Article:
Michael Falcon died in South Africa on 25th March, 1961, at the age of 57.

Born in Pretoria, he was educated at Hilton College and Natal University before coming to England to study at St. John’s College, Cambridge, in 1922. He obtained the B.A. degree in 1925 and was subsequently awarded the M.A. with honours in natural sciences. He trained at the Royal School of Mines from 1925 to 1927 and received the A.R.S.M. in mining in 1927.

Mr. Falcon returned to South Africa to join Van Ryn Deep, Ltd. He was assistant surveyor for four years, followed by two years in various capacities, and in 1931 was appointed shift boss and acting mine captain, gaining during this period the Mine Surveyor’s and Mine Manager’s Certificates of Competency of the Union of South Africa. He was made mine overseer in 1934 and held this post until 1938. He left Van Ryn Deep on his appointment by the Gold Producers’ Committee to the position of assistant technical adviser to the Transvaal Chamber of Mines. He became technical adviser in 1952 of the combined Transvaal and Orange Free State Chamber of Mines.

During the war he gave part-time service as major with the Mines Engineering Brigade, S.A.E.C.

Mr. Falcon was elected a Student of the Institution in 1926, an Associate Member in 1934 and full Member in 1945. He was Overseas Member of Council for South Africa continuously for the nine years from 1952 and at the time of his death was Chairman of the South African Executive Committee of the Seventh Commonwealth Mining and Metallurgical Congress. He was a Life Member, Past President (1946-47) and Honorary Treasurer of the South African Institute of Mining and Metallurgy and served on their Council for 21 consecutive years. He was also Senior Vice-President of the Associated Scientific and Technical Societies of South Africa at the time of his death.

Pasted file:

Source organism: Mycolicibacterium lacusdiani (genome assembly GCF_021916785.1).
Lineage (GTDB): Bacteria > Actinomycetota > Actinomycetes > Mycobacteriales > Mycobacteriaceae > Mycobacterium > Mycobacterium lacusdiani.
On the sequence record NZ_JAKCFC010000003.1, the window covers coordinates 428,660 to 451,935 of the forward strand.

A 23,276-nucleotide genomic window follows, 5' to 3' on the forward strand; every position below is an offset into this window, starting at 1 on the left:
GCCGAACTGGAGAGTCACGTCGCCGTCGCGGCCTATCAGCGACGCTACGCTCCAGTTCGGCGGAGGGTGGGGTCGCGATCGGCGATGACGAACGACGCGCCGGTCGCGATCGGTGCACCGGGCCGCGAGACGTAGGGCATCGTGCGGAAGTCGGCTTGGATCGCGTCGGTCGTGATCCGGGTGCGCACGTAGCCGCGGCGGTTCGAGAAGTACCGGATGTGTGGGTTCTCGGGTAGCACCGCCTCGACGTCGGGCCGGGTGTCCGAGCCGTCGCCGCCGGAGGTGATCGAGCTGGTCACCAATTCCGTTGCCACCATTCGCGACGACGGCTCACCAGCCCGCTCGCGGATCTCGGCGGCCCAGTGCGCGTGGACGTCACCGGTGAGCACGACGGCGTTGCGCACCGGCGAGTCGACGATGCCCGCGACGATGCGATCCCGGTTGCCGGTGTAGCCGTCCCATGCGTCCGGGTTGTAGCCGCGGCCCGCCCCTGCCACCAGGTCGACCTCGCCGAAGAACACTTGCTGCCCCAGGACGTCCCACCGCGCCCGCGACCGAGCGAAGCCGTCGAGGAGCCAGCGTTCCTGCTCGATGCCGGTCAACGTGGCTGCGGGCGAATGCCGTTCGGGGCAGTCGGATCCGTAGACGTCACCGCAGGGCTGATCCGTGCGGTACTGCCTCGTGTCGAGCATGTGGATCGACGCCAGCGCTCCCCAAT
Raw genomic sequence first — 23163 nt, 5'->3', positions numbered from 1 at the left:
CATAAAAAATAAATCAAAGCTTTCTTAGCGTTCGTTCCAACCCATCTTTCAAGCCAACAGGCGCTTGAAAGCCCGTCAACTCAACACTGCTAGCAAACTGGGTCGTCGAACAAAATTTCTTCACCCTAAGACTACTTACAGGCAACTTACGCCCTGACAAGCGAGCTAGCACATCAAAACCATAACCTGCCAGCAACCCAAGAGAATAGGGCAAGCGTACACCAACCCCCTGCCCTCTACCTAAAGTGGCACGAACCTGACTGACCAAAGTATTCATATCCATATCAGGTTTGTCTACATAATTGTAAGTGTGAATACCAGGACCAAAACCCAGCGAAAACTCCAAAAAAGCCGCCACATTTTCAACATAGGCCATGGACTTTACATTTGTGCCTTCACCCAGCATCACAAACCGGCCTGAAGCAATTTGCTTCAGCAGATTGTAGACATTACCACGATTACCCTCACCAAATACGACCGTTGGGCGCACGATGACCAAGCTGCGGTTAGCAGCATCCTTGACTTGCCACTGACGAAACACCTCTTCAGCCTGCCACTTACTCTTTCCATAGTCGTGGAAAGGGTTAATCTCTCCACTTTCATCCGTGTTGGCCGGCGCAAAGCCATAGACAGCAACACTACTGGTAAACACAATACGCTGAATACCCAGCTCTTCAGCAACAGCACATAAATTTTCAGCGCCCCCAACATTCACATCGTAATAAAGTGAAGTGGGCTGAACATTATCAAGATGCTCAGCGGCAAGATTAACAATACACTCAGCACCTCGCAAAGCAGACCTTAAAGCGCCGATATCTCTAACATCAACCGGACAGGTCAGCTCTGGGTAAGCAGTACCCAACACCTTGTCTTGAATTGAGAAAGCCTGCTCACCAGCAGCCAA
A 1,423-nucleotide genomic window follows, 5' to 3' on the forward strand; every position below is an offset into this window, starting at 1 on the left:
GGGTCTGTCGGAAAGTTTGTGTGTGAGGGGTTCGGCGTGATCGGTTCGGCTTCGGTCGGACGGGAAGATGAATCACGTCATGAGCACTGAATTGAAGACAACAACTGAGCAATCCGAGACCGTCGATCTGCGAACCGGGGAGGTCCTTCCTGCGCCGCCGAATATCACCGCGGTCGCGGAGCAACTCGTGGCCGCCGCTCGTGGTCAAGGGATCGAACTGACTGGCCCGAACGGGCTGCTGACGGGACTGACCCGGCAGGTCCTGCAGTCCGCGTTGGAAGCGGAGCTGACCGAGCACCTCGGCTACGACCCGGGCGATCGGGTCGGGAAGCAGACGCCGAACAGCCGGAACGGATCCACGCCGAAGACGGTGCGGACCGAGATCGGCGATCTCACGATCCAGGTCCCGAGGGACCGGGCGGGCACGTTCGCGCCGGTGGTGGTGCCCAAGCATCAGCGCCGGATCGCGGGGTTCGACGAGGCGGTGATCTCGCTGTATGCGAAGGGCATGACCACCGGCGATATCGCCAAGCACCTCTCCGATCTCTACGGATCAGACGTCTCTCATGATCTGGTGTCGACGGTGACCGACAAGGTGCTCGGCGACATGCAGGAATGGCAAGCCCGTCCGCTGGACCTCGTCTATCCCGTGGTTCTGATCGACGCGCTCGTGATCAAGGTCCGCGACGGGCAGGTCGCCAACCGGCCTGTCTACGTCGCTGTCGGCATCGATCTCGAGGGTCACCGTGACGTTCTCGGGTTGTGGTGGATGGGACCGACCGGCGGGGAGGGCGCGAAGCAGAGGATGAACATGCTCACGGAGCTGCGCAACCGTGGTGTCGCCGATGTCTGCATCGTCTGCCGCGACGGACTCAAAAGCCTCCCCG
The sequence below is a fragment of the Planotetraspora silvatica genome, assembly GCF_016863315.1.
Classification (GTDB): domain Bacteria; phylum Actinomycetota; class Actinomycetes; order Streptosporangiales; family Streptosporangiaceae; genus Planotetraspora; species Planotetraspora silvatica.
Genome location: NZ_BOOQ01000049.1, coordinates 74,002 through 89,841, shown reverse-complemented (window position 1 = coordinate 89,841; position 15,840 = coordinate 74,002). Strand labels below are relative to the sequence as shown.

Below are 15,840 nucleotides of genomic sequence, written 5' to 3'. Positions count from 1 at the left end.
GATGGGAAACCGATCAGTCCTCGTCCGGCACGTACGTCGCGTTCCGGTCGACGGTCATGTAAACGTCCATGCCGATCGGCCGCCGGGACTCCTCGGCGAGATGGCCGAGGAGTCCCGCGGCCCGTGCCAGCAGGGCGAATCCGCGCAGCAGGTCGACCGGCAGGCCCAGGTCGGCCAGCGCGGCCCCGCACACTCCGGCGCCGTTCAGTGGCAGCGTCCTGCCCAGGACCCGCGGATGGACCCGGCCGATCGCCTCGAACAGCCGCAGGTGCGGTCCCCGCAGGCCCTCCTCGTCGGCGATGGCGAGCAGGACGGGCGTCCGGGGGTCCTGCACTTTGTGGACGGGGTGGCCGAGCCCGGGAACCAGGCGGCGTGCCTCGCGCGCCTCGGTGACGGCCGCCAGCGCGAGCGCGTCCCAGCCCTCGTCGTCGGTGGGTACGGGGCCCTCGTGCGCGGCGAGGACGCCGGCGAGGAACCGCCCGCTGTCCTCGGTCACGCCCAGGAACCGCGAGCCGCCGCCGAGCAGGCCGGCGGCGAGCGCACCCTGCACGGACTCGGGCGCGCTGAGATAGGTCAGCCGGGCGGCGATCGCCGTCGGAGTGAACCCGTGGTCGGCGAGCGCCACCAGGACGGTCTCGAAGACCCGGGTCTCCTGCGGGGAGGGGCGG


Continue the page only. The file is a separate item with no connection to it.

Mr. W.E. Gooday writes: The loss of Michael Falcon is most deeply regretted. He was a very sound fellow upon whom his friends and colleagues could always depend for his conscientiousness and kindliness. Those qualities characterized the carrying out of his duties, in which I was glad occasionally to be associated with him, as well as his voluntary activities, for example, in the South African Institute of Mining and Metallurgy and the Royal School of Mines Association, where we collaborated more frequently.

I think his old friends will agree that Michael was that kind of man to whom others turn to ‘talk things over’, from whom thoughtful and sound judgements come tempered with good humour and congeniality.

His motto could well have been ‘sodalitas convivium’ and should have been borne for many more years.

He was for some time a Governor of Hilton College (Natal) where his father had been the distinguished headmaster.

Michael Falcon, with no lack of manliness, was indeed a gentle man.

His presence among us was a living lesson in good nature. His absence is sorrowfully deplored.

Vol. 71, Trans IMM 1961-62, pp.44-45

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